In this writing extension lesson, students will compose a written response to an open-ended prompt based on the novel. Students have to practice and compose a response with supporting details from the novel. Students will learn to embed quotes and use transition words to write an exemplary response. Also, students will become familiar with the rubric, grade peer’s responses and provide comments.

Group Size: Any

Learning Objectives:

Students will be able to:

• Compose a written response to an open-ended prompt using embedded quotes and transition words.
• Analyze practice and peers responses and grade responses using rubric.

Guiding Question:

Why is it important to support your argument with evidence?


Answer, Provide, Support and Explain guide sheet PSSA released items for practice


Do Now
• 5-minute journal write (6 – 8 line expectation)
Read the passage “The Fosbury Flop” and answer the following question

What kind of person is Dick Fosbury?

• Review student responses with random questioning and create a class brainstorm of Dick Fosbury’s traits.

• Distribute the answer, provide, support and explain (APSE) guidesheet to students. Explain that they will be learning a strategy to answer open-ended responses that are found in all weekly exams and all standardized tests they will take.
• Take time to ensure students understand the vocabulary used.

• Explain that you will be sharing a model that goes through each part of the strategy step by step. Inform students they will be writing their own responses as you go through each step.

Guided Practice
• Have students follow along with you as you explain each step of the strategy and the model provided. To ensure students are with you use frequent review questions and have a simple poster on the board indicating which part of the strategy you are on.
• After each step, the students must then write their own responses (in the your turn section on the sheet.) They are responding to the same prompt as the model, but their answers must be different. They can use the do now and class brainstorm for ideas on other traits to describe Dick Fosbury.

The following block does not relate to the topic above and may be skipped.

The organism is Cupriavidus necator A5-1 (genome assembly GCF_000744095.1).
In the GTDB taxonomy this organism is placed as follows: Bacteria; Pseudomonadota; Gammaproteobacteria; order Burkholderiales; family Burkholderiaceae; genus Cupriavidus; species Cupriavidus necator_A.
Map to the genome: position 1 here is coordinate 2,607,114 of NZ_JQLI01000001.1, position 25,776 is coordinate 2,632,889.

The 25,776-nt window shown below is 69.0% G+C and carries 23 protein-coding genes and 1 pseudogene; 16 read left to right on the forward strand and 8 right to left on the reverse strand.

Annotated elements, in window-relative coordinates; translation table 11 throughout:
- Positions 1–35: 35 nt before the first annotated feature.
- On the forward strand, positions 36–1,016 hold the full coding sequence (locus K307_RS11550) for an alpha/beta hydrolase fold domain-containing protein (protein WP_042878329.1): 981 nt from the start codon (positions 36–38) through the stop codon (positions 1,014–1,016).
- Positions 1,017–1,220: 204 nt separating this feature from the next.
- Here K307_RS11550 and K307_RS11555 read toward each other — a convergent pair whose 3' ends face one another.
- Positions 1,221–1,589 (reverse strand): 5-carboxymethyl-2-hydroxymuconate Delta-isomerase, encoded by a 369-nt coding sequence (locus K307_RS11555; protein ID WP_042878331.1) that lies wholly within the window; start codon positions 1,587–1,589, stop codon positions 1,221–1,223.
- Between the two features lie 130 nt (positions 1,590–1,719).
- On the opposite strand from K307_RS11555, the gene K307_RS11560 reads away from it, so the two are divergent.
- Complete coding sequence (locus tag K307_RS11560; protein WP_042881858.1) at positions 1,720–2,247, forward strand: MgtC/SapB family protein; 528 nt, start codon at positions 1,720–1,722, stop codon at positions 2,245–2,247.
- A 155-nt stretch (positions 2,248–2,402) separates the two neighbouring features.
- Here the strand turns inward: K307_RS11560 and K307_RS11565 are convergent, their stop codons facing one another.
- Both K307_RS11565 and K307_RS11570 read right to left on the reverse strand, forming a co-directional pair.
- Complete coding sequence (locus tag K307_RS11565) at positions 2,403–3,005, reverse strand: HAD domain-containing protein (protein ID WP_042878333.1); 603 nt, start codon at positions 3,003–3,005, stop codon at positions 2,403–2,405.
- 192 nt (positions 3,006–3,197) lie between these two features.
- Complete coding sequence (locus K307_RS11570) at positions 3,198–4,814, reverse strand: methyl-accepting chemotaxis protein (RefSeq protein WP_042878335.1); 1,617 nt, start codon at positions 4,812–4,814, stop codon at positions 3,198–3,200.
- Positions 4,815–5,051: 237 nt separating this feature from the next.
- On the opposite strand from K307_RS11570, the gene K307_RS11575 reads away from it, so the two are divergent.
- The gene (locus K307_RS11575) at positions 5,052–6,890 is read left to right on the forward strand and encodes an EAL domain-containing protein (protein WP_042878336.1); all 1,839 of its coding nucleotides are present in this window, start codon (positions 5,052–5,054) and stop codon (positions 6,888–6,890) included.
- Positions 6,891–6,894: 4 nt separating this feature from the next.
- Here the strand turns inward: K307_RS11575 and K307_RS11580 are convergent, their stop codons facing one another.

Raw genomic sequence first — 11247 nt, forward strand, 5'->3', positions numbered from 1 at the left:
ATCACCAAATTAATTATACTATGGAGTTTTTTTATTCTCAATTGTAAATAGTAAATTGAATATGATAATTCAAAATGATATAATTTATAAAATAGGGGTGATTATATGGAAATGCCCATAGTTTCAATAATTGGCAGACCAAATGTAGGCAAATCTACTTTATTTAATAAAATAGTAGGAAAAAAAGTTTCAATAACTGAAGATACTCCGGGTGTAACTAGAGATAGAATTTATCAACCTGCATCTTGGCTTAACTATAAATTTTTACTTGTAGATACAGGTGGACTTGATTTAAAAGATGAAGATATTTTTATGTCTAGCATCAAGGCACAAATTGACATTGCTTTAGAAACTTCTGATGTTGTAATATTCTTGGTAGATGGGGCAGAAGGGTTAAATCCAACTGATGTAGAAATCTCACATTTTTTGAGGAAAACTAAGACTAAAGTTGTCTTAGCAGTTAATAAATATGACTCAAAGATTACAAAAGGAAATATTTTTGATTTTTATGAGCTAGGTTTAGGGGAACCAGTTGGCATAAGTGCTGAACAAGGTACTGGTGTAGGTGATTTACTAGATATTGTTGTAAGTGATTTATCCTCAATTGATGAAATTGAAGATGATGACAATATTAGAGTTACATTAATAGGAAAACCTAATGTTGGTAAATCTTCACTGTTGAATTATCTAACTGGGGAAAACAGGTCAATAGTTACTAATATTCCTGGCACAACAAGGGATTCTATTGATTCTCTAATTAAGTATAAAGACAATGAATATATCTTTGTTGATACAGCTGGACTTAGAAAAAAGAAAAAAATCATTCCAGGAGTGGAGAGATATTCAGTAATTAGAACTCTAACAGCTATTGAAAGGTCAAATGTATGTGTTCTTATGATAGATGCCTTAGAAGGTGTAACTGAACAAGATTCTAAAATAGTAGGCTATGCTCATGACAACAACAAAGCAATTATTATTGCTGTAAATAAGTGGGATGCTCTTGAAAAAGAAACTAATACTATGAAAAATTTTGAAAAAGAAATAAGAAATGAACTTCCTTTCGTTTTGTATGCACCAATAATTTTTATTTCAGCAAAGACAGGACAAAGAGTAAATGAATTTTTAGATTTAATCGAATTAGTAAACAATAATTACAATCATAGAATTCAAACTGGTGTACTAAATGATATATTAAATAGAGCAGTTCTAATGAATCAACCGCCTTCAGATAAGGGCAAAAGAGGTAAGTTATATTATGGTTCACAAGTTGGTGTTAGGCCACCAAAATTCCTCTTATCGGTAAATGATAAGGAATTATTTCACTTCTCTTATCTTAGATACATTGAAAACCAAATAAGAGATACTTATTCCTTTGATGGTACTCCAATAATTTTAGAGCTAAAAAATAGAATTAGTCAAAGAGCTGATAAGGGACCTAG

• Students can do this independently or in groups. Teacher should review each step and give students an opportunity to share their answers.

Session Two


Teacher leads a discussion of the APSE rubric – this should be used when grading any subsequent responses students complete. Ensure students understand what is required to score a 3 in each category.

Guided Practice:

Students read and grade the model response using the rubric.

Independent Practice:

Students write out their own response using the step-by- step guide from session one.
Students swap papers with a peer and grade and comment on their peer’s response using the rubric.

The PSSA released items contain some student answers to the same prompt. Distribute different responses to groups in your class and have them grade and comment them using the rubric.
This lesson can be repeated using the PSSA released items and other short stories. The APSE planning sheet can be used for students needing scaffolding. Eventually students should be able to write their responses using APSE without any guidance.

Session Three

Connecting it to The Novel

Now students are familiar with the APSE strategy they can apply it to prompts about the novel. Below are some sample prompts for The Kite Runner:

• Identify one trait that (insert character name) possesses in The Kite Runner. Use at least two examples from the novel to support your response.

• Describe the major conflict of the novel and how it is resolved. Use at least two examples from the novel to support your response.

• What is the major theme of the novel? Use at least two examples from the novel to support your response.

• What could be an alternative title for the novel? Use at least two examples from the novel to support your response.


Rubric is included in the attached documents.

Attached Files:



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